Maybe my problem was that between the director’s and editor’s choices about later scenes, I never quite cathected to Shaw the way I did to all of Ridley Scott’s prior heroes, especially Ripley. Now, that’s a tall order, I realize — but despite watching Noomi undergo some spectacular feats later in the film, I just … well, didn’t care so much about her, as if she were always one of the secondary characters. A more masterful actor would have taken the reins and given the audience someone to cheer for.
Talk me down from the ledge, JMM! Am I being too harsh?
JMM: Sorry you’re out on that ledge — but there you will stay. At least about Rapace. I still contend that she was limited by the script. As you put it — she’s a secondary character. Also slotted into secondary roles are Janek and Vickers — the ship’s Captain, and the Weyland Corporation’s watchdog Vickers (Charlize Theron) — now there’s a one-note character we grow to hate quickly.
So in the end re: Noomi’s performance, I’ll leave you in your position, and I take the contra — I wasn’t disappointed.
*** Spoilers to follow! ***
*** The following is best for those who’ve already seen the film! ***
Didion: So, JMM, is it time to enter into the spoilers section of our conversation? Is it time to address some of those WTF? issues the film raises?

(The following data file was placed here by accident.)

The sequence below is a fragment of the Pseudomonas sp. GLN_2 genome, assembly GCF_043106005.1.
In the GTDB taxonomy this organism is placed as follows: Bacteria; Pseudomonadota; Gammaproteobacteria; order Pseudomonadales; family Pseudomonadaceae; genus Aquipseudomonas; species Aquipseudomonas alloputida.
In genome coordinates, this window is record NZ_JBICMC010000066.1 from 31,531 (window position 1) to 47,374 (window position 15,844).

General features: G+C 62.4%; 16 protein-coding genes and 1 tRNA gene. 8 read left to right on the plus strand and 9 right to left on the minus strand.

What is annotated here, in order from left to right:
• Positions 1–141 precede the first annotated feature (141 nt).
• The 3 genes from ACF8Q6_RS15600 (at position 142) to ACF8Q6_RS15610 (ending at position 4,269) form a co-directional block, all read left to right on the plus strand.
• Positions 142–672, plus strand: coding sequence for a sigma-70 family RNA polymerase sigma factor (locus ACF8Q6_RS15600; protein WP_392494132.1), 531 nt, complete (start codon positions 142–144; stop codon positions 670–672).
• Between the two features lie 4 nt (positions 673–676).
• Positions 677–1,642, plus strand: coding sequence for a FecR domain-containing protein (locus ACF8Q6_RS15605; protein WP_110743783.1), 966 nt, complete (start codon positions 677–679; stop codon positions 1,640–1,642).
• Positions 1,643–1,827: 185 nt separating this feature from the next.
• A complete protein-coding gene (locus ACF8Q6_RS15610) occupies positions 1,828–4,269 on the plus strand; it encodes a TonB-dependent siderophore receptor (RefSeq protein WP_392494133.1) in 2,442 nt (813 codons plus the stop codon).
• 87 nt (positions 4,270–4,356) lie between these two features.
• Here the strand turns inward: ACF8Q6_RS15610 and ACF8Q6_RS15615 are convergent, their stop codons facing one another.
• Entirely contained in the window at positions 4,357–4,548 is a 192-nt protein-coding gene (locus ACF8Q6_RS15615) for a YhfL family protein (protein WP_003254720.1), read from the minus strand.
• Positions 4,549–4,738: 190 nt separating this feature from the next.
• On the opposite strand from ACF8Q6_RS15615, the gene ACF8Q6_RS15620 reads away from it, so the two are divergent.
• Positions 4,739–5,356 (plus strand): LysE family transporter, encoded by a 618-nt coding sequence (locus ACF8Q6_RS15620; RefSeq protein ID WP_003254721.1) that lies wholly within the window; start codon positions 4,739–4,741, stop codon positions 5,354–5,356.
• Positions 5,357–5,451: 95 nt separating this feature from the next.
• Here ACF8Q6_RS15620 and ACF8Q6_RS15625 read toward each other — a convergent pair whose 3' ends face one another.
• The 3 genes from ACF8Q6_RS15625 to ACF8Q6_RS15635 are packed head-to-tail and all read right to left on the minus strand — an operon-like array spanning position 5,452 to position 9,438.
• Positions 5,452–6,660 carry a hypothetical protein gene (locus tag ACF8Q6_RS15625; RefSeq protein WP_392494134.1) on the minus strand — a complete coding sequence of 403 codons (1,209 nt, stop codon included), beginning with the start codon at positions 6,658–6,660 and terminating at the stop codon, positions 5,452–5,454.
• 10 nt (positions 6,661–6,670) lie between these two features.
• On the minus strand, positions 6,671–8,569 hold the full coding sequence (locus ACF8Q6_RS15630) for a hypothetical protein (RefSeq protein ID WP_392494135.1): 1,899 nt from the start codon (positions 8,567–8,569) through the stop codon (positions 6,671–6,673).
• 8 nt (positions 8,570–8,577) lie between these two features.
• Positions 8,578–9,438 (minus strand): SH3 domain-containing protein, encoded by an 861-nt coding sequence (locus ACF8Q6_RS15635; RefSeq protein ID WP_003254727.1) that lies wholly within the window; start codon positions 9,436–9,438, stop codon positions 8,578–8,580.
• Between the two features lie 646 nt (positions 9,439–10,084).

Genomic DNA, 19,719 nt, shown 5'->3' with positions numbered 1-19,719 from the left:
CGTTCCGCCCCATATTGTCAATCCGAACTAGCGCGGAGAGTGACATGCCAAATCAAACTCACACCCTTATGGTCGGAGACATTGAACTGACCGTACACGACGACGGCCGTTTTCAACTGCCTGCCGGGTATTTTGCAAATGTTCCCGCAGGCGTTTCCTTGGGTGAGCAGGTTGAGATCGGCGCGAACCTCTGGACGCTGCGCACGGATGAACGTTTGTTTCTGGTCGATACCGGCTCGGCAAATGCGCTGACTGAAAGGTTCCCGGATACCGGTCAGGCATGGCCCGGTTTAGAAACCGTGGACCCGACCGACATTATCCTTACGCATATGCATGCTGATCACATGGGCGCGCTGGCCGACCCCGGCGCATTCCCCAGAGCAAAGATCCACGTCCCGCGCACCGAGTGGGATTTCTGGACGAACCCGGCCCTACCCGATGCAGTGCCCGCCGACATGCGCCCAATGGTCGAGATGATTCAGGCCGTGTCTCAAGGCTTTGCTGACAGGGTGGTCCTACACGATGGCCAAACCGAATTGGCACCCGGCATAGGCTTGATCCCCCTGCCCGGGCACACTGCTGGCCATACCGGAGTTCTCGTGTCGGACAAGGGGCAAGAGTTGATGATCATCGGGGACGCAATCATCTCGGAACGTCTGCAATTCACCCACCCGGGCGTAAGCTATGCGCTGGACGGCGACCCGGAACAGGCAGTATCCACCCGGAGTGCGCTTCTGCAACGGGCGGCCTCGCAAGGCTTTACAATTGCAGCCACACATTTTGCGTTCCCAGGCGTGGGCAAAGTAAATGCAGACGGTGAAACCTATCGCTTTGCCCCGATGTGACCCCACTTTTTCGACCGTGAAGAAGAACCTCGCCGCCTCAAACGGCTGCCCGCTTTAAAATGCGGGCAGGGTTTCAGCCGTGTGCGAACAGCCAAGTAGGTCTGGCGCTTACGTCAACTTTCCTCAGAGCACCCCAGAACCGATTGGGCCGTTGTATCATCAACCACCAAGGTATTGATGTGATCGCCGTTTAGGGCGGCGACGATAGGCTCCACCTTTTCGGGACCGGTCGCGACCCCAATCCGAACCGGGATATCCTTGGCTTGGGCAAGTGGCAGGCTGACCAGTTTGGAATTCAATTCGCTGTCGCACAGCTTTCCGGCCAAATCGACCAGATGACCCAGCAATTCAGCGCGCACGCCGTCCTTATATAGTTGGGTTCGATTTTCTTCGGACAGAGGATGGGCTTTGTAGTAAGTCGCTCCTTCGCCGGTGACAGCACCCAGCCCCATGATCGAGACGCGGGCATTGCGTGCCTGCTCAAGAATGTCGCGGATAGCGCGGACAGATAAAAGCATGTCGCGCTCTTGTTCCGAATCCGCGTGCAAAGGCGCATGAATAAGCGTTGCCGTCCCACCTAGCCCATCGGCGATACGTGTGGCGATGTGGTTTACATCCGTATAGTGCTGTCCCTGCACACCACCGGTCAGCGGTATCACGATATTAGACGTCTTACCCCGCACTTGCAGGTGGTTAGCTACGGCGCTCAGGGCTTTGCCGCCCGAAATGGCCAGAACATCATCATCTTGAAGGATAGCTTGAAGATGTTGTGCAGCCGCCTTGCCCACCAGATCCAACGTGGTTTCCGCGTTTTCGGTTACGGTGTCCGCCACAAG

JMM: Thought you’d never ask!
I found myself disappointed by the fact that the film started with great questions but then degenerated into an action movie. So they land on that planet and head for that huge structure. Right away we begin to feel a sense of dread. I don’t think that this feeling was unexpected — in fact we were eager for it. Am I right? Did you grip your arm rests a little tighter as they headed out and we and the characters were facing the unknown?
Didion: Those scenes of exploring the planet’s mysterious structure — with its weird holographic ghosts and strange locked rooms that David seems to know how to open — it was all great, at least at first.
But then as the mysteries keep snowballing, they become convoluted. You’ve already put your finger on three of the film’s most serious limitations:
- The film is too short to do justice to the plot
- The film becomes an action film too abruptly
- The film ultimately becomes simply a placeholder for the sequel, which means that a lot of its mysteries get postponed till the next film
I hate to sound as if I’m jerking our readers around on my attitude toward the film, but this is the truth: I both enjoyed the whole thing, and walked out saying, “Wait a second, WTF?” about all those weird incomplete plot points. I want a film that can just stand alone! I don’t like seeing films that spend the whole last reel setting up a franchise!